Refinement Criteria

The dynamic creation and destruction of grid levels is a fundamental part of Nyx’s capabilities. The process for this is described in some detail in the AMReX documentation, but we summarize the key points here.

At regular intervals (set by the user), each Amr level that is not the finest allowed for the run will invoke a “regrid” operation. When invoked, a list of error tagging functions is traversed. For each, a field specific to that function is derived from the state over the level, and passed through a kernel that “set“‘s or “clear“‘s a flag on each cell. The field and function for each error tagging quantity is identified in the setup phase of the code where the state descriptors are defined (i.e., in Nyx_setup.cpp). Each function in the list adds or removes to the list of cells tagged for refinement. This final list of tagged cells is sent to a grid generation routine, which uses the Berger-Rigoutsos algorithm to create rectangular grids which will define a new finer level (or set of levels). State data is filled over these new grids, copying where possible, and interpolating from coarser level when no fine data is available. Once this process is complete, the existing Amr level(s) is removed, the new one is inserted into the hierarchy, and the time integration continues.

The traditional AMReX approach to setting up and controlling the regrid process involves explicitly creating (“hard coding”) a number of functions directly into Nyx’s setup code. (Consult the source code and AMReX documentation for precisely how this is done). Nyx provides a limited capability to augment the standard set of error functions that is based entirely on runtime data specified in the inputs (ParmParse) data. The following example portion of a ParmParse’d input file demonstrates the usage of this feature:

amr.refinement_indicators = denerr dengrad velgrad

amr.denerr.max_level = 3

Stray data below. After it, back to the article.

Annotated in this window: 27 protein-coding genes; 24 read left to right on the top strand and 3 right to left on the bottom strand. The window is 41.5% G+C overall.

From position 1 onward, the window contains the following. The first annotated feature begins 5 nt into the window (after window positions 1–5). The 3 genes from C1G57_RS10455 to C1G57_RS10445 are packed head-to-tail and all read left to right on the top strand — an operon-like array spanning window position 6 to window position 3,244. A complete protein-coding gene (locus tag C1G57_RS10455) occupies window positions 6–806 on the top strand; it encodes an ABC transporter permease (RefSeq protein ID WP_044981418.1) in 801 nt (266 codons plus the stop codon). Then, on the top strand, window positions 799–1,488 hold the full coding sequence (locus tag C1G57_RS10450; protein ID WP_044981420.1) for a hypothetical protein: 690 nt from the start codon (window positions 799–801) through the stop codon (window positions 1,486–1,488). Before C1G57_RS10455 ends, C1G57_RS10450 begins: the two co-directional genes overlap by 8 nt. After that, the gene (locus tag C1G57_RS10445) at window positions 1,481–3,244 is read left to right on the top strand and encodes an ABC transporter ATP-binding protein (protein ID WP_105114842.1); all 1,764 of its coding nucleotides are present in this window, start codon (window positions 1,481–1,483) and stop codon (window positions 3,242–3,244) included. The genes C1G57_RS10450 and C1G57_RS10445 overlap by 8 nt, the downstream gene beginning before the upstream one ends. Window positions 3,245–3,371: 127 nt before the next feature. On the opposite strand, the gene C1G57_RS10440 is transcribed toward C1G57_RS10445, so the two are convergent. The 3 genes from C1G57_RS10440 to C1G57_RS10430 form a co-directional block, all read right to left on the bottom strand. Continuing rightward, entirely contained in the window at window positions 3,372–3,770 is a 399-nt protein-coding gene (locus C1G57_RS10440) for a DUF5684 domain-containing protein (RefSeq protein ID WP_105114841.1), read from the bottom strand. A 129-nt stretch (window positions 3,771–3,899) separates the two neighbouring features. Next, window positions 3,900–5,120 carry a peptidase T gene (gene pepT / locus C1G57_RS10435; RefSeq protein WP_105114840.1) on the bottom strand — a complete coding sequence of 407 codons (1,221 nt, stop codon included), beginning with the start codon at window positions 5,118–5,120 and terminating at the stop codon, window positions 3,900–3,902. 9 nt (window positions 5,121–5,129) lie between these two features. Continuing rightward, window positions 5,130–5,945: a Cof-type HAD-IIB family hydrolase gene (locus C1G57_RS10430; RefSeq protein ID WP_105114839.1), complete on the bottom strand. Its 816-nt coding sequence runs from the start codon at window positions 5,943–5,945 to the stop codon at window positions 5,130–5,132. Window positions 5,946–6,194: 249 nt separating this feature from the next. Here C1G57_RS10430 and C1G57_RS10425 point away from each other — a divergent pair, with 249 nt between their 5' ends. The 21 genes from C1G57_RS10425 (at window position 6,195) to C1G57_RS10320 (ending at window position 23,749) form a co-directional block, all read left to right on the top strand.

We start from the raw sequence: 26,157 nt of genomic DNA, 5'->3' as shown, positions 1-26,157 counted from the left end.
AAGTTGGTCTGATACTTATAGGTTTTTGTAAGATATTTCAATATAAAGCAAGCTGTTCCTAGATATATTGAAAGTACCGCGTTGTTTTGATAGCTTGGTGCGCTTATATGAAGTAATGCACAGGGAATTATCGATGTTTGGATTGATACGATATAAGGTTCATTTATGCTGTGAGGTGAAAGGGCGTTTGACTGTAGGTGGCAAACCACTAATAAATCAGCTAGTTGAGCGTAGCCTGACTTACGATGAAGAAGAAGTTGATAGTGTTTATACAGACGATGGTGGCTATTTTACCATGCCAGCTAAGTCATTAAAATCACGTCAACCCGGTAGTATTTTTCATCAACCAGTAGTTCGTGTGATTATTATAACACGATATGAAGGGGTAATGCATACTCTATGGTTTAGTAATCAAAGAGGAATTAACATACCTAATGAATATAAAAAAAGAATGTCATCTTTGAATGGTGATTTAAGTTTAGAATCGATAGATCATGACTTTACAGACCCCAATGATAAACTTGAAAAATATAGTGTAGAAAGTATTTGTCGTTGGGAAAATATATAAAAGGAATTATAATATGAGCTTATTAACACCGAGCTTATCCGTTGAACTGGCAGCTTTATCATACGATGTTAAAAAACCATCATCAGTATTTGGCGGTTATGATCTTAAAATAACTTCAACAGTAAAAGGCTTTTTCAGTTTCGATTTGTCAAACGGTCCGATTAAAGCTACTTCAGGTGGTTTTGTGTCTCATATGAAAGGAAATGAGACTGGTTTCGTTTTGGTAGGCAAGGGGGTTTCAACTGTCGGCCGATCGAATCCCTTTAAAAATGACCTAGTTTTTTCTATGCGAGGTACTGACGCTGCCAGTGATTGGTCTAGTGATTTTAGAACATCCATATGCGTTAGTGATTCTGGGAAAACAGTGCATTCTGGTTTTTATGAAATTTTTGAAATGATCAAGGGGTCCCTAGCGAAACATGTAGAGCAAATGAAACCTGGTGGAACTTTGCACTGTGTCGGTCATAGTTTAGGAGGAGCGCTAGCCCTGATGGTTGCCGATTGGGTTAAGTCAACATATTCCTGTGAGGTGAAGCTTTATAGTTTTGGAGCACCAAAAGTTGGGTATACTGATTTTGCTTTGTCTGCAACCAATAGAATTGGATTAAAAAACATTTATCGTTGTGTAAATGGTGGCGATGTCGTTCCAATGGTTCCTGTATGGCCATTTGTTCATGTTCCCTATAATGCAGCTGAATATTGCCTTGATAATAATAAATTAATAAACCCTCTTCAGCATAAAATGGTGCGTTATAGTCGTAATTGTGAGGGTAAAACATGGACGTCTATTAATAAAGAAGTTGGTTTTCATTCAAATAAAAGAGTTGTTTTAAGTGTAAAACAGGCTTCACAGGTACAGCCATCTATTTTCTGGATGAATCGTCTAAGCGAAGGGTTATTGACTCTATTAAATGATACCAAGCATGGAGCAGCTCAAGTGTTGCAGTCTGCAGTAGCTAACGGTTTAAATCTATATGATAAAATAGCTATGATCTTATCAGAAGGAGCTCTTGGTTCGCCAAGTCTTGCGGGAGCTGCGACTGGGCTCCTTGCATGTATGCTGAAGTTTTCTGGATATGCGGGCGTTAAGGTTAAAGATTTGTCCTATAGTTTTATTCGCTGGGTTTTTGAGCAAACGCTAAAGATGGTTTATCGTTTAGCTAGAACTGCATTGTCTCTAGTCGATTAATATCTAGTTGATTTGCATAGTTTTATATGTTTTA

amr.denerr.value_greater = 3
amr.denerr.field_name = density
amr.dengrad.max_level = 1
amr.dengrad.adjacent_difference_greater = 0.01
amr.dengrad.field_name = density

amr.velgrad.max_level = 2
amr.velgrad.adjacent_difference_greater = 0.01
amr.velgrad.field_name = x_velocity

Here, we have added five new custom-named criteria – denerr: cells with the density defined on the mesh greater than 3; dengrad: cells having a density difference of 0.01 from that of their immediate neighbor and velgrad: cells having a x_velocity difference of 0.01 from that of their immediate neighbor. The first will trigger up to Amr level 3, the second only to level 1, and the third to level 2.

An example of a more specific derived type is overden, a rescaling of the baryonic gas density divided by the average total density:

\[\begin{aligned} \mathtt{overden} &=&\frac{\rho_b}{ \overline{\rho} * \mathtt{tagging\_base}^{\mathtt{level+1}}} .\cr\cr \end{aligned}\]

where \(\overline{\rho}\) is the average of \(\rho=\rho_b+\rho_{dm}\) over the entire domain.

amr.refinement_indicators = density
amr.density.value_greater = 1
amr.density.field_name = overden
nyx.tagging_base = 1.1

Note that these additional user-created criteria operate in place of those defined as defaults. Also note that these can be modified between restarts of the code. By default, the new criteria will take effect at the next scheduled regrid operation. Alternatively, the user may restart with amr.regrid_on_restart = 1 in order to do a full (all-levels) regrid after reading the checkpoint data and before advancing any cells.